Urban agriculture or urban farming encompasses all agricultural and animal husbandry activities taking place in or around cities.
This broad definition enables a great diversity of
urban agriculture practices, which vary in multiple ways including location
(roofs, walls, aboveground and underground lots), production method (raised
beds, hydroponics, aeroponics, aquaponics, open ground, greenhouses, open air),
organizational structure (companies, non-profits, start-ups, community
organizers), and purpose (productive, educational, participatory, or all at
This definition also provides the spatial perimeter
for urban agriculture, ranging from urban to peri-urban areas and allowing for greater
linkage between the urban sphere and the agricultural sphere, with the latter
historically located beyond the boundaries of cities. This opens up the
possibility for new forms of agriculture to be born in the city.
Farming in Paris, a practice with a long history
Agriculture has always been present in the Ile-de-France region. Since the
second half of the 19th century, farmers have set out to develop agriculture in
the city, and have adapted to its constraints, for example with the famous
walls of peaches in Montreuil.
The development of vegetable farms on the outskirts of Paris even led the Ile-de-France
region to be called "The Plain of Virtues".
Over the years however,
hygiene-weary urban planning policies gradually relegated farming to the
outskirts of the city. Today, its comeback is taking new forms that fall under
the umbrella term of urban agriculture.
The benefits of urban
projects on roofs, walls, aboveground and underground lots supports the development
of a sustainable and resilient urban model in a multitude of ways. These
include shortening food supply chains, strengthening community ties, building awareness
around healthy eating, contributing to food security, providing ecological
services like storm water management, fostering biodiversity, mitigating heat
islands and enhancing energy efficiency in the built environment.
“What about pollution?”
The impact of pollution on food products produced in cities is often the
first question to arise. In response, there are numerous studies demonstrating
that transfers between air pollution and crops are minimal and present no risk
when following certain rules like growing at a height that protects against fine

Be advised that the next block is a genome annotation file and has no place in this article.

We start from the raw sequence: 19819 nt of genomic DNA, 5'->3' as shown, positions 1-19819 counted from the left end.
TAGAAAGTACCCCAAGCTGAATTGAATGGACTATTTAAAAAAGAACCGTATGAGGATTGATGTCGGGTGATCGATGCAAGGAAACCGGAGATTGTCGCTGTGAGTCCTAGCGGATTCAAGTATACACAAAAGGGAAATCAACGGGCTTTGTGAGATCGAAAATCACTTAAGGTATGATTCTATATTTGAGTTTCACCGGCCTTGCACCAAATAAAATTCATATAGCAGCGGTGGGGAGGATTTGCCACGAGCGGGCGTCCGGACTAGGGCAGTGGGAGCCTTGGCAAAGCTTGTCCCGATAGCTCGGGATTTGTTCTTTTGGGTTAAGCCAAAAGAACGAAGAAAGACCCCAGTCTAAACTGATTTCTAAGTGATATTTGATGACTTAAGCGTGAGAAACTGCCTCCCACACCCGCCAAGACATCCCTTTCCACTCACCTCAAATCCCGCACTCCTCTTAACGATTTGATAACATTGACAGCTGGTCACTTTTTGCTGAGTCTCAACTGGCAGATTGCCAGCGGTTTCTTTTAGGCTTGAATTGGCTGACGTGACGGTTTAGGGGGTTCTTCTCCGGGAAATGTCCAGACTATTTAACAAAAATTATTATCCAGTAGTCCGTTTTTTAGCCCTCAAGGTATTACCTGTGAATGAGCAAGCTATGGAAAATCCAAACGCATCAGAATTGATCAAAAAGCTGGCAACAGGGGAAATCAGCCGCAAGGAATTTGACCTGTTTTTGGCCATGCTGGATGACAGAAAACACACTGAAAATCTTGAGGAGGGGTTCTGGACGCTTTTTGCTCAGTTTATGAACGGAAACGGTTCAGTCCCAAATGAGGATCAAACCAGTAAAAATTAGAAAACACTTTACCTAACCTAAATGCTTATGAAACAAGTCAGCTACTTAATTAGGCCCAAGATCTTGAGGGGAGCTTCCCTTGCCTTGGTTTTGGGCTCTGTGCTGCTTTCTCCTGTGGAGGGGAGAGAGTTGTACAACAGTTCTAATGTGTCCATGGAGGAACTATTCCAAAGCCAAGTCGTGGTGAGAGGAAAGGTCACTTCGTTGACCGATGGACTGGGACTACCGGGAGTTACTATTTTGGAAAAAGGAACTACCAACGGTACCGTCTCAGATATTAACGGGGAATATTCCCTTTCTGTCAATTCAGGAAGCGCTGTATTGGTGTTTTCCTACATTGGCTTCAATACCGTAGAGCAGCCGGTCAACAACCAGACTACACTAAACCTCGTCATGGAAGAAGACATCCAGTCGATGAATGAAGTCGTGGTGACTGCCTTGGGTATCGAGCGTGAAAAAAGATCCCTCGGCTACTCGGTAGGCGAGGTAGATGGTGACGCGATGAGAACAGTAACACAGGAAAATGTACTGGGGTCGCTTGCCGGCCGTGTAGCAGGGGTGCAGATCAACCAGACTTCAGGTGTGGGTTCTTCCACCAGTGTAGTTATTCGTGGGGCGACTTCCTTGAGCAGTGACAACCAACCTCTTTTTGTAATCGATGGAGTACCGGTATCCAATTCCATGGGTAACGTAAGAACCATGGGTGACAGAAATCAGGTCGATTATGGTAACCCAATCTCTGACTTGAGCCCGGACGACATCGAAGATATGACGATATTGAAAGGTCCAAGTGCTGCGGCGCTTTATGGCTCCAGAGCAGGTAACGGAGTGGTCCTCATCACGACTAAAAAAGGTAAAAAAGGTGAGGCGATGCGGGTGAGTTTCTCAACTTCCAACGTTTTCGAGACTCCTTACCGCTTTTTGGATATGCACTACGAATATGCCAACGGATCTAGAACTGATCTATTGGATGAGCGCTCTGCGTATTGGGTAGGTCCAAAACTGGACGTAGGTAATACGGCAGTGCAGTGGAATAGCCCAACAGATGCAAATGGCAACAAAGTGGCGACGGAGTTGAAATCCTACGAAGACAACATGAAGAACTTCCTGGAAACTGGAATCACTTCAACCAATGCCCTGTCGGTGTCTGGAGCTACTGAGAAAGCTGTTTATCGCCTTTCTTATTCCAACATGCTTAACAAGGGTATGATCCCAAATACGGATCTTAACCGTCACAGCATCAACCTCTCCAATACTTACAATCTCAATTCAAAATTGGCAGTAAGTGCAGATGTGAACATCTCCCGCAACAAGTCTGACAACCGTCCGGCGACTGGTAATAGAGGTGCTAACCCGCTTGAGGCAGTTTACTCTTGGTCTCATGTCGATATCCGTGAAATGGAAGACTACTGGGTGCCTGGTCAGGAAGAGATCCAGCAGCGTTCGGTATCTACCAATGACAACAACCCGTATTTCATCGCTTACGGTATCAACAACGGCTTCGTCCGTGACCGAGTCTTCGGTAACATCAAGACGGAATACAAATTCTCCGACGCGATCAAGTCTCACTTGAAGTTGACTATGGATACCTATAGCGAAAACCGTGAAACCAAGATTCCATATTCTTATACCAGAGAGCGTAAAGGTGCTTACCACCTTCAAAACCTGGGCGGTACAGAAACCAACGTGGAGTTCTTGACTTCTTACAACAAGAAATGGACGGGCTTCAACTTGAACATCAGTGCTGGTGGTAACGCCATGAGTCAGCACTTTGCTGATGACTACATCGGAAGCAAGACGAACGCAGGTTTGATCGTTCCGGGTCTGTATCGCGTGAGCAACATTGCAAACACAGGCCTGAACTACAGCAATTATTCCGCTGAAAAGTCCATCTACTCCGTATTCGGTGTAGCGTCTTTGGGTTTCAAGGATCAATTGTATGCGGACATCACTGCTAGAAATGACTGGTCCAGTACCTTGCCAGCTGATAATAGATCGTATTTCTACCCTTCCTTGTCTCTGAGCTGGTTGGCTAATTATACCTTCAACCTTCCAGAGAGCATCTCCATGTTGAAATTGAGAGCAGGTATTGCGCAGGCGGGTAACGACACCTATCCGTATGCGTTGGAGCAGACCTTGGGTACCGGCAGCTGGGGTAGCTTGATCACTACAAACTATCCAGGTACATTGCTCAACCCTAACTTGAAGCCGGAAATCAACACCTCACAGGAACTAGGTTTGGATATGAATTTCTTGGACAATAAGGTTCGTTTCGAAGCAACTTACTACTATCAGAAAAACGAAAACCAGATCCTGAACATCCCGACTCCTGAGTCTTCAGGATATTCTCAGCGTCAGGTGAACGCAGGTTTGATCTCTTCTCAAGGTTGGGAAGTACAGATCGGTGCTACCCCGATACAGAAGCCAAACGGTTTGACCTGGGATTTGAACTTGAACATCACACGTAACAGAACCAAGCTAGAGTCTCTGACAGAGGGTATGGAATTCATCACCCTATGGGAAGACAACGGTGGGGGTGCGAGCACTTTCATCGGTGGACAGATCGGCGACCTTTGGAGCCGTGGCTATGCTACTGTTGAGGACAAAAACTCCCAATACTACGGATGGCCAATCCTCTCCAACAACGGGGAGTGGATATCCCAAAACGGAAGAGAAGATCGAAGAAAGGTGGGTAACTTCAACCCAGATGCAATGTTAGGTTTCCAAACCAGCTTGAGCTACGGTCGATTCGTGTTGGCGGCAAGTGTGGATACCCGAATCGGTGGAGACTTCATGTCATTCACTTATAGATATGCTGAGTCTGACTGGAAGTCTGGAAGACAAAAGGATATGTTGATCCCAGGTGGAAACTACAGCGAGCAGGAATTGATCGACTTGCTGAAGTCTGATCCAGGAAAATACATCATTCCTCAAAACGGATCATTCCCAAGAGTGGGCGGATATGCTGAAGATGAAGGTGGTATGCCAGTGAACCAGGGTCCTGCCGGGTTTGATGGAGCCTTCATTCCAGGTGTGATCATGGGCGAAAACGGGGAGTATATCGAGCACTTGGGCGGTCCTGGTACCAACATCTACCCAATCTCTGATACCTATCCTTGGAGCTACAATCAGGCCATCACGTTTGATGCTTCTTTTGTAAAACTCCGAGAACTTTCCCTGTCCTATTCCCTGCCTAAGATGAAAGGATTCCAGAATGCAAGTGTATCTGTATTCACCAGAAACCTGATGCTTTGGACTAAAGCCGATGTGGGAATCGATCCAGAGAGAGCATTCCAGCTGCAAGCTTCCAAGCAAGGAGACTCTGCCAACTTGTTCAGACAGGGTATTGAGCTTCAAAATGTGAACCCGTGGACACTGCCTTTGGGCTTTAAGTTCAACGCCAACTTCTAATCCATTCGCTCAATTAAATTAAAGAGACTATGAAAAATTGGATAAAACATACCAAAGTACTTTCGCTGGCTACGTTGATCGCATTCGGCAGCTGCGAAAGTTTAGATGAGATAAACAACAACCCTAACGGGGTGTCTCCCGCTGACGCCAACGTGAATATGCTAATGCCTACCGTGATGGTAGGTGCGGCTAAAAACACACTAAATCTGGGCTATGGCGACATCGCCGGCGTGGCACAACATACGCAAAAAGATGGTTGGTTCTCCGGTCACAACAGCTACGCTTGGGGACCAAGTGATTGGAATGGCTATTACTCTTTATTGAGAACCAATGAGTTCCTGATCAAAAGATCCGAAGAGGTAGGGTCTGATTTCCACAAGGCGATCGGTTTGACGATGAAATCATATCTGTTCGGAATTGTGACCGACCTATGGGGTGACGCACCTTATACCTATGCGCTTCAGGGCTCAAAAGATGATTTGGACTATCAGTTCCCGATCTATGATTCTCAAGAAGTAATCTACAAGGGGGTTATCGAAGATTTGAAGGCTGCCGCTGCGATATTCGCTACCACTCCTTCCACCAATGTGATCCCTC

particles, controlling for soil quality, and leveraging ecological cultivation
The minimum height for the cultivation of food products is always taken
into account when scoping sites for urban agriculture projects.
Soil quality is essential, as contamination from pollutants occurs primarily
through the soil. The City of Paris systematically controls for soil pollution
in order to ensure the grounds are suitable for food production.
Parisian urban agriculture projects endorse ecological cultivation
practices that prohibit the use of pesticides and agrochemicals.
In addition, urban agriculture projects in and of themselves contribute to
reducing pollution in their efforts to minimize the distance traveled by food
products between growers and consumers.
The Paris urban agriculture agenda
Over the last few decades, agriculture has moved
further and further away from cities. In order to encourage residents’
engagement with contemporary agricultural issues and promote urban greening, the
City of Paris actively supports urban agriculture through Parisculteurs, as
well as the following initiatives:
- Implementation of a sustainable food program
to reconnect Parisians
with local products respectful of the environment
- Creation and access to community gardens
- Educational farms, including the Ferme de Paris
- Creation of vegetable gardens
- Development and maintenance of the Paris vineyards
- Creation of greening permits and the Végétalisons Paris
- The Breuil horticultural school
that trains future urban farmers,
Our priority for the years to come is to develop a
local agricultural model that promotes better eating habtis and benefits both
urban and rural territories.